Article by: Allison Christians
40 PEPP. L. REV. 5 (2013)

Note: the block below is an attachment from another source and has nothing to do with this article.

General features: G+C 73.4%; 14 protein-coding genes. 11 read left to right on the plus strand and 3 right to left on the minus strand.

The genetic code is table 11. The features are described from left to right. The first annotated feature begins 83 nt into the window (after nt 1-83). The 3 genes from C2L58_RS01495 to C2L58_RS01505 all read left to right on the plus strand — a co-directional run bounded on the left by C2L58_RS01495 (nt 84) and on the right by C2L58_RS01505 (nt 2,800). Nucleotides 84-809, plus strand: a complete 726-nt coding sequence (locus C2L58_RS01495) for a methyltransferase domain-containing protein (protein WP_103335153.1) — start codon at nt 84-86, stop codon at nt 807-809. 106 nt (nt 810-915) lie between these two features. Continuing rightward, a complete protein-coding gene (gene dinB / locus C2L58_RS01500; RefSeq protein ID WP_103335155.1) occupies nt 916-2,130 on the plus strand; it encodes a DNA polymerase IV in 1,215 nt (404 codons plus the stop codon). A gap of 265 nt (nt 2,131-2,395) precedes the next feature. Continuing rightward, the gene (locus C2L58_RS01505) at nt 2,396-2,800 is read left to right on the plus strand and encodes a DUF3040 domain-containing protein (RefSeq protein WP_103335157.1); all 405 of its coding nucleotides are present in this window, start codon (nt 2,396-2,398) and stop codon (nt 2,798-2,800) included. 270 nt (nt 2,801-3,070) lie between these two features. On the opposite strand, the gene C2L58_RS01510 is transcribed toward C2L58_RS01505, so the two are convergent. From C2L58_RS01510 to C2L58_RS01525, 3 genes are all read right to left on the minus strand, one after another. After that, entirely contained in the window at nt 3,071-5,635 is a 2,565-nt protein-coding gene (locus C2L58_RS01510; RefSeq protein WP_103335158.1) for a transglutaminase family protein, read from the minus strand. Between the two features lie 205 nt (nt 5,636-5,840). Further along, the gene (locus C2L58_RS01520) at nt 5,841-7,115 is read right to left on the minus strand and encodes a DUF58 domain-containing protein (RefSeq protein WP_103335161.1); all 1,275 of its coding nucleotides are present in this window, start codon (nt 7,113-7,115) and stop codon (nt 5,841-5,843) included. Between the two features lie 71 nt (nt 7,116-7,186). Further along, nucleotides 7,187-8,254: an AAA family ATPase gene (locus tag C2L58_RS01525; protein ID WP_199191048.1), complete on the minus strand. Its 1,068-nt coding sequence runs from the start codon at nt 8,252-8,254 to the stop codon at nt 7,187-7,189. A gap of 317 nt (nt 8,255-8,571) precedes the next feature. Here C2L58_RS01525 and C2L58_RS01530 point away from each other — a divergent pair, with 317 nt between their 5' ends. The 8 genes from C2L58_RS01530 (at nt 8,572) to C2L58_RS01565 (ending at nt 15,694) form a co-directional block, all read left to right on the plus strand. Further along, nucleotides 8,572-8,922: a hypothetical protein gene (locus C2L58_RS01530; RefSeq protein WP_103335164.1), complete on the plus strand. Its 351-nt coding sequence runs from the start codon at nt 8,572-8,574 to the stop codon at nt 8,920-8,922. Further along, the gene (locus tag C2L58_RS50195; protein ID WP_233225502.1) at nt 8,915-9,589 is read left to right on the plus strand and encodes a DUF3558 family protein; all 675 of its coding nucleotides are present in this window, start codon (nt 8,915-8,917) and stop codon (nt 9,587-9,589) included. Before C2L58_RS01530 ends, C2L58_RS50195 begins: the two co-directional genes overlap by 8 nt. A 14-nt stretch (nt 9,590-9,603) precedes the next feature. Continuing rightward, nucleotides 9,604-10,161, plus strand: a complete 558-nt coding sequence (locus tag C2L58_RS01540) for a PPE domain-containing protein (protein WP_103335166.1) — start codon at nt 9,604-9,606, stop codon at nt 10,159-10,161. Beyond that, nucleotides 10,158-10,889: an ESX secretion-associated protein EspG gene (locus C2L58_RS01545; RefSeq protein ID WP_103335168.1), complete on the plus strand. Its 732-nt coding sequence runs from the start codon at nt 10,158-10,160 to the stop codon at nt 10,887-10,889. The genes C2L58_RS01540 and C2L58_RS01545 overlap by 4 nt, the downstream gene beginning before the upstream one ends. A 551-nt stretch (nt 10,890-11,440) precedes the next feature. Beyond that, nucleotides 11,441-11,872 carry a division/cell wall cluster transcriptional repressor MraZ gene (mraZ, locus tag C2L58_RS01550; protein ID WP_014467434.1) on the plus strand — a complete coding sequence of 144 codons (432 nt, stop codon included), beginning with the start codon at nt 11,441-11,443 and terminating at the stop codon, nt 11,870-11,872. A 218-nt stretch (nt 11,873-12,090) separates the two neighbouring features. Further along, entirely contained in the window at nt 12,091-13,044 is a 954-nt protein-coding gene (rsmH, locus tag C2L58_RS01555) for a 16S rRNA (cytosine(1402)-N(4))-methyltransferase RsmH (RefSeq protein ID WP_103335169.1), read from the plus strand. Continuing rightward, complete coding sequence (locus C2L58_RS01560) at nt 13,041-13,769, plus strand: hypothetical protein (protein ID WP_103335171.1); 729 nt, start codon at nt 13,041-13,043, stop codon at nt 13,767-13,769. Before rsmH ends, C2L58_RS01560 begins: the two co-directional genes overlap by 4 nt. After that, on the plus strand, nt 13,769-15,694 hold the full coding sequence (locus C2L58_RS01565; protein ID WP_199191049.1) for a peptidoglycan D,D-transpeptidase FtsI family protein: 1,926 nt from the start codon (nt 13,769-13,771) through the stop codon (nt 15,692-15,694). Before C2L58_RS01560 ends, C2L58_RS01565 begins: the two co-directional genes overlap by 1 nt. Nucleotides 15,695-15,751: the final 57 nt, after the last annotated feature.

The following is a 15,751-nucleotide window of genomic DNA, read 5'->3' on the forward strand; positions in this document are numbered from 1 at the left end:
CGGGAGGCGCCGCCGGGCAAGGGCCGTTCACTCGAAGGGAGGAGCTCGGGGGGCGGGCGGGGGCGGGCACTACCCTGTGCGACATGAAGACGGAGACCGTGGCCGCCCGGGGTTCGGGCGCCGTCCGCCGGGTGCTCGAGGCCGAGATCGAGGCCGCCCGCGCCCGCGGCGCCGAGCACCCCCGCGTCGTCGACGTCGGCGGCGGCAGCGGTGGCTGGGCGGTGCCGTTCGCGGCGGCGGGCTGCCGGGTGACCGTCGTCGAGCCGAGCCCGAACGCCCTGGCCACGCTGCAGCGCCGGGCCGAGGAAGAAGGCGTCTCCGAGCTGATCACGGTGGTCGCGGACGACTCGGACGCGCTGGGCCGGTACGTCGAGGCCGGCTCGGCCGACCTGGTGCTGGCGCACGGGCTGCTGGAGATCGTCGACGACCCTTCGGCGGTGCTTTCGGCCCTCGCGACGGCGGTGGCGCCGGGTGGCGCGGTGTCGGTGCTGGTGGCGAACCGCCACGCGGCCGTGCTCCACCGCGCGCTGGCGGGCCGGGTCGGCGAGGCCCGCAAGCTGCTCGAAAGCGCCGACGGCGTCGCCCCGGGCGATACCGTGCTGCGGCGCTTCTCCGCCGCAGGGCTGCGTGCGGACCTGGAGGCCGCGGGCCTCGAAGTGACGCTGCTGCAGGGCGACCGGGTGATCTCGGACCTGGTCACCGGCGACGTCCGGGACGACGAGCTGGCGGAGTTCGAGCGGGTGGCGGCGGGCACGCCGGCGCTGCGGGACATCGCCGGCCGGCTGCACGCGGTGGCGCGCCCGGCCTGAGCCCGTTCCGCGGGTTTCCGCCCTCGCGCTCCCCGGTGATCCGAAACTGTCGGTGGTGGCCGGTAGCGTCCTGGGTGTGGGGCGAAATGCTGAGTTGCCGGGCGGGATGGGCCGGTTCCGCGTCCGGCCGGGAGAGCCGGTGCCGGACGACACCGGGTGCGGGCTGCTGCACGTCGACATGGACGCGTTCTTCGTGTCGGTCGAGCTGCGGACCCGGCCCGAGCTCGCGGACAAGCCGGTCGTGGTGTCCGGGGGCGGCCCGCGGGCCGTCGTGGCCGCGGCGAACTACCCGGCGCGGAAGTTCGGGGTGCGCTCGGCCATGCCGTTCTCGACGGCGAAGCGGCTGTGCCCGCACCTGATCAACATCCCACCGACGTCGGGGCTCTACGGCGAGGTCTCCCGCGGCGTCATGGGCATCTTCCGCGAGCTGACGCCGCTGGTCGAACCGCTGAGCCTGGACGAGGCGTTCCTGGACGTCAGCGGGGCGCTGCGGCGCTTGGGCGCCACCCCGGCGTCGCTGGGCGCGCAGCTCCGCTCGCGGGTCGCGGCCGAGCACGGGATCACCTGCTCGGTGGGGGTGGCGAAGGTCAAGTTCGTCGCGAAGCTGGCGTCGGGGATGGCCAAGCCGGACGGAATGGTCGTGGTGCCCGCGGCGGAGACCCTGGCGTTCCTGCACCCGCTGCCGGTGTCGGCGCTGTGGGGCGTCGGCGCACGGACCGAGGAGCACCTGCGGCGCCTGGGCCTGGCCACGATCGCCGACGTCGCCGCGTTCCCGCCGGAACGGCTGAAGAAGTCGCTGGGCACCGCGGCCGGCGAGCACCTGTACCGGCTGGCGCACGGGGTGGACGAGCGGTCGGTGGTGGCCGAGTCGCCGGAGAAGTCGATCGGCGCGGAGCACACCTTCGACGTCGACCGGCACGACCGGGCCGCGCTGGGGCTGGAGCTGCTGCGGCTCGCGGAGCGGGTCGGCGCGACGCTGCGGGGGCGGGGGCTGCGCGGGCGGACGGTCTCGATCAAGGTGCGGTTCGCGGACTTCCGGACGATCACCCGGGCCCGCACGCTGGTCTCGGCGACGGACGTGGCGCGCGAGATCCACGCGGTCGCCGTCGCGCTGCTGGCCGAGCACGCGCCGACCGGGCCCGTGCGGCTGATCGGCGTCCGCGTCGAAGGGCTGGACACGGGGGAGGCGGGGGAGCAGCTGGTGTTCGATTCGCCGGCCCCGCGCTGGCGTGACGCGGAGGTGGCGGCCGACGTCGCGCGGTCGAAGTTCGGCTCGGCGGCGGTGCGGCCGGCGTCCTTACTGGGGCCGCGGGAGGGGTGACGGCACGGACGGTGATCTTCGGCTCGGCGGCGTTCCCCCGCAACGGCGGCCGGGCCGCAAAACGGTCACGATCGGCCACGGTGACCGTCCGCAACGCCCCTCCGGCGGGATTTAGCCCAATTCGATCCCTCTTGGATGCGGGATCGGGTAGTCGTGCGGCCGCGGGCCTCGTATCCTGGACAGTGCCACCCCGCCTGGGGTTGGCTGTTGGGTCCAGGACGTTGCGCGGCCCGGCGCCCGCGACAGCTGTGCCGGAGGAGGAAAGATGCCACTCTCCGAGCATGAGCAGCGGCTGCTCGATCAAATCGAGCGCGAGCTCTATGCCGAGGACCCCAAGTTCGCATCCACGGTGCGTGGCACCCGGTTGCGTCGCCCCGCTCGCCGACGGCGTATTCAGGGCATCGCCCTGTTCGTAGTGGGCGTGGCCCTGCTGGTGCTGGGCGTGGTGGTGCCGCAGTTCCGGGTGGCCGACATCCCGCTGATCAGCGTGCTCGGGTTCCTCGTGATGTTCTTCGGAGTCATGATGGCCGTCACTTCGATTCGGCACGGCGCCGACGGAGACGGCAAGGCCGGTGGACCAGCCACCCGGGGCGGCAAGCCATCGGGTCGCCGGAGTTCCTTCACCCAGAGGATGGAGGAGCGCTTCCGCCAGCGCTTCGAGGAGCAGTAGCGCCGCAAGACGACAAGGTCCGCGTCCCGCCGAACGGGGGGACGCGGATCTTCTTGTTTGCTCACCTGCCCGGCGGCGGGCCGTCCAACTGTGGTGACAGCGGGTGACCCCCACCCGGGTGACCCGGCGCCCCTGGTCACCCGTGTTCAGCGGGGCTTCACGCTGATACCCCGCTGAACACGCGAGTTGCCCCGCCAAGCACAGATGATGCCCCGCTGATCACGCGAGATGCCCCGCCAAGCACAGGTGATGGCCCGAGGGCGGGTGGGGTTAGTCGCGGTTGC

In its first term, the Obama administration enacted two pieces of legislation, each designed to protect an increasingly vulnerable income tax base, and each of which had the potential to set a new and unprecedented course for no less than the regulation of the global economy by the nation-state. The first, the Foreign Account Tax Compliance Act (FATCA), sought to end global tax evasion through tax havens. The second, a little-noticed two-page addendum to the Dodd-Frank Wall Street Reform and Consumer Protection Act (Dodd-Frank), sought to end the contribution of American multinationals to corruption in governance by codifying the transparency principles of the global Extractive Industries Transparency Initiative (EITI). Both of these reforms reasserted a role for the nation state in regulating people and resources. But neither has yet to fulfill its potential. First, each has raised difficult questions about what the state can and cannot do to enforce disclosure and compliance on a global basis; failing to answer these questions is impeding implementation and aggravating an already-flagging taxpayer morale. Second, neither is broad enough: FATCA should be truly reciprocal and EITI should expand beyond the extractive industries. By acknowledging and responding in a principled way to the obstacles that limit their effectiveness, a second Obama administration could take significant steps to bring each piece of legislation to its potential, while ensuring that its scope focuses on its intended target in each case. This article outlines how these proposals could be accomplished and makes the case that they should be attempted.